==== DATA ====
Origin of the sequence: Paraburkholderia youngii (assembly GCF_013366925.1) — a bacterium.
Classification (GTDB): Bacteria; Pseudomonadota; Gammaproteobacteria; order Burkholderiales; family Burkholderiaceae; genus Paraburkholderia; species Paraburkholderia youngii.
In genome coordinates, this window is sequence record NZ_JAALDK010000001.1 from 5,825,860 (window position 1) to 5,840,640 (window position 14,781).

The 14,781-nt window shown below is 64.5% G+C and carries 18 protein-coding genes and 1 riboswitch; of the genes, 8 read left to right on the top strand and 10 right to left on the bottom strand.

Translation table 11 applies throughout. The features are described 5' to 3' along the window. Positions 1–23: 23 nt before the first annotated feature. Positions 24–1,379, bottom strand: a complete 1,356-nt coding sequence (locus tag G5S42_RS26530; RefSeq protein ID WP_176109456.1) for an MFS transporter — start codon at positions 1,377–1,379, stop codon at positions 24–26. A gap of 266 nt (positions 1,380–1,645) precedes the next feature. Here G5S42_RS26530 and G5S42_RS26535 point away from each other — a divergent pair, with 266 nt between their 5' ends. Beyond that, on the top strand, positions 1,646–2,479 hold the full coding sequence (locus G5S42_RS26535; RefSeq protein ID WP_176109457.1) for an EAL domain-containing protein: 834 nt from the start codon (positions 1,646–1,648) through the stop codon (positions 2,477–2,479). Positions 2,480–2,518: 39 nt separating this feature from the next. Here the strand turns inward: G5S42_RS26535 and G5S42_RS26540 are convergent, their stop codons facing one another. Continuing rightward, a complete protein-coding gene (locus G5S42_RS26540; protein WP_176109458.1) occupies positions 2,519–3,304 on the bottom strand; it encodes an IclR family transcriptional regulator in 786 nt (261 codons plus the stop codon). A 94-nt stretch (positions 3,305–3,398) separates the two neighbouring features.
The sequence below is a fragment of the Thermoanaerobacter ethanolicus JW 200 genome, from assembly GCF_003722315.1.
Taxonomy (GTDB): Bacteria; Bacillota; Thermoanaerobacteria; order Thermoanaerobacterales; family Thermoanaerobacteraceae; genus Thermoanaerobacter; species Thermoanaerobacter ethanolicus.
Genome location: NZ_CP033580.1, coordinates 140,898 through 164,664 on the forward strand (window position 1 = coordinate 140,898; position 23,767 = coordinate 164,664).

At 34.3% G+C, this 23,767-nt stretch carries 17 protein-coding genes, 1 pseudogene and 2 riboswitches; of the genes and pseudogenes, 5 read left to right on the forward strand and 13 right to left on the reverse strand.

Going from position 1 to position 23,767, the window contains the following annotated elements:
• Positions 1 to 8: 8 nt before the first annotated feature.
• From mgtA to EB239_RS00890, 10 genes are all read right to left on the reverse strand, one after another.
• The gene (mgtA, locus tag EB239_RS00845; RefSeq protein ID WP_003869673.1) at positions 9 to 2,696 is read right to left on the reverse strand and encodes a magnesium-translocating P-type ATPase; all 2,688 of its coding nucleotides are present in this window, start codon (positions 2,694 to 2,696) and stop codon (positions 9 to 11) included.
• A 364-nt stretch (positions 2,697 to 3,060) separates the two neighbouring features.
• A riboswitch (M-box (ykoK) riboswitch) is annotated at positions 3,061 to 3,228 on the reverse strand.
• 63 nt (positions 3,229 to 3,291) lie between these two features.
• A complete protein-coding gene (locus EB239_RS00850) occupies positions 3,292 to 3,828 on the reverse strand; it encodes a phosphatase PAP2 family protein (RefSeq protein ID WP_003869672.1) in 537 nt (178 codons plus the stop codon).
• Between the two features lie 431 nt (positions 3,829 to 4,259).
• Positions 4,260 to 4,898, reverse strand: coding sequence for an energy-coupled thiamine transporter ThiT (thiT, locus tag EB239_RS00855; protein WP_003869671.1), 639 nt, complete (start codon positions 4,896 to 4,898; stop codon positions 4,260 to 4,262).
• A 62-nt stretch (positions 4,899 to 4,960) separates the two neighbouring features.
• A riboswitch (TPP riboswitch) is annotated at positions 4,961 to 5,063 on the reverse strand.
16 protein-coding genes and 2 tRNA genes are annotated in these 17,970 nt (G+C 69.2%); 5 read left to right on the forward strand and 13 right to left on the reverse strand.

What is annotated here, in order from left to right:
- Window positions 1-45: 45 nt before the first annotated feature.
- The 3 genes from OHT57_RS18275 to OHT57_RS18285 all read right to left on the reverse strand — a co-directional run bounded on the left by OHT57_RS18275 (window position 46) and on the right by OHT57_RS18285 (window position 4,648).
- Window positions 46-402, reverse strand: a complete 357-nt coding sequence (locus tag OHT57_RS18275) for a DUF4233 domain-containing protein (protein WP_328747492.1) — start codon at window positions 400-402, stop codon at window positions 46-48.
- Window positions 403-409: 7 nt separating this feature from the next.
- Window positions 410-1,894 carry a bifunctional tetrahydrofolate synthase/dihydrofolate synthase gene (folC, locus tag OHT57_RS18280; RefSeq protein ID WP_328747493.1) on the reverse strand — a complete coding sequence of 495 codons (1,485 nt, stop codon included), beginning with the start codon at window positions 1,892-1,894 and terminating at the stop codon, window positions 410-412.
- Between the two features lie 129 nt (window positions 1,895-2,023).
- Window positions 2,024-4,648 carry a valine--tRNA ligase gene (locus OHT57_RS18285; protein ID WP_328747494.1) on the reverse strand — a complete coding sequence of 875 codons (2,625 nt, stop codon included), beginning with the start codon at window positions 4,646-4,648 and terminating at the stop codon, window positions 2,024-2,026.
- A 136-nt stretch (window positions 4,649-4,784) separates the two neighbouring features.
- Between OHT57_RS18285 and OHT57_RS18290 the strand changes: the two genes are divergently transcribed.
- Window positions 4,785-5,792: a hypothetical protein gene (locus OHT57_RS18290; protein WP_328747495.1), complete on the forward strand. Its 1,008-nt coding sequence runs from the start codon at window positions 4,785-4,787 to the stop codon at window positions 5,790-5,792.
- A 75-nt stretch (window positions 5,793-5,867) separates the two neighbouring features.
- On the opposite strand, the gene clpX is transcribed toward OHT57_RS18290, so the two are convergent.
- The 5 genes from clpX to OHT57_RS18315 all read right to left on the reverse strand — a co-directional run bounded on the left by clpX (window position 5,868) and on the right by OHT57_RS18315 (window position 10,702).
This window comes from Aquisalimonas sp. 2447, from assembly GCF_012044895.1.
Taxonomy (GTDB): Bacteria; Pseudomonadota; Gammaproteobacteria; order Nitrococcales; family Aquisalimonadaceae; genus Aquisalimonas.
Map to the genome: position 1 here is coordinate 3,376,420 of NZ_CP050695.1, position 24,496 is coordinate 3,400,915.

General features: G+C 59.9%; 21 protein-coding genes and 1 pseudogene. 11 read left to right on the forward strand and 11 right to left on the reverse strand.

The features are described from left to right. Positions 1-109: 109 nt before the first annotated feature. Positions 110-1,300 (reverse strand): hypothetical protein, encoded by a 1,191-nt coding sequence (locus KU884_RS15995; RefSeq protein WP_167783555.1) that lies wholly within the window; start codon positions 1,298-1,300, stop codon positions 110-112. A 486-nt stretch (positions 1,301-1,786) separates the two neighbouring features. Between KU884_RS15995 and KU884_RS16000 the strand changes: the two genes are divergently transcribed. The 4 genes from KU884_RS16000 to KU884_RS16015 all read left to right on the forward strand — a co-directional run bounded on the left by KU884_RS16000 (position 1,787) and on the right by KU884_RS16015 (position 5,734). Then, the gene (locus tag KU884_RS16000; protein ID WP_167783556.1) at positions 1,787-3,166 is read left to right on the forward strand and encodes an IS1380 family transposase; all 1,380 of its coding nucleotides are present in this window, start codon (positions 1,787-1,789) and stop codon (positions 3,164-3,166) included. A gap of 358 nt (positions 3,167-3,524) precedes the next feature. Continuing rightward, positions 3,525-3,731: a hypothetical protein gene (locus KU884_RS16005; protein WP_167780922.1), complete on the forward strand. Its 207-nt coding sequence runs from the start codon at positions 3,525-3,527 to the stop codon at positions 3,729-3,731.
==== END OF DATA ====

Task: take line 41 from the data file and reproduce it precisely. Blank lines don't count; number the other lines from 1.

The features are described from left to right. Positions 1-109: 109 nt before the first annotated feature. Positions 110-1,300 (reverse strand): hypothetical protein, encoded by a 1,191-nt coding sequence (locus KU884_RS15995; RefSeq protein WP_167783555.1) that lies wholly within the window; start codon positions 1,298-1,300, stop codon positions 110-112. A 486-nt stretch (positions 1,301-1,786) separates the two neighbouring features. Between KU884_RS15995 and KU884_RS16000 the strand changes: the two genes are divergently transcribed. The 4 genes from KU884_RS16000 to KU884_RS16015 all read left to right on the forward strand — a co-directional run bounded on the left by KU884_RS16000 (position 1,787) and on the right by KU884_RS16015 (position 5,734). Then, the gene (locus tag KU884_RS16000; protein ID WP_167783556.1) at positions 1,787-3,166 is read left to right on the forward strand and encodes an IS1380 family transposase; all 1,380 of its coding nucleotides are present in this window, start codon (positions 1,787-1,789) and stop codon (positions 3,164-3,166) included. A gap of 358 nt (positions 3,167-3,524) precedes the next feature. Continuing rightward, positions 3,525-3,731: a hypothetical protein gene (locus KU884_RS16005; protein WP_167780922.1), complete on the forward strand. Its 207-nt coding sequence runs from the start codon at positions 3,525-3,527 to the stop codon at positions 3,729-3,731.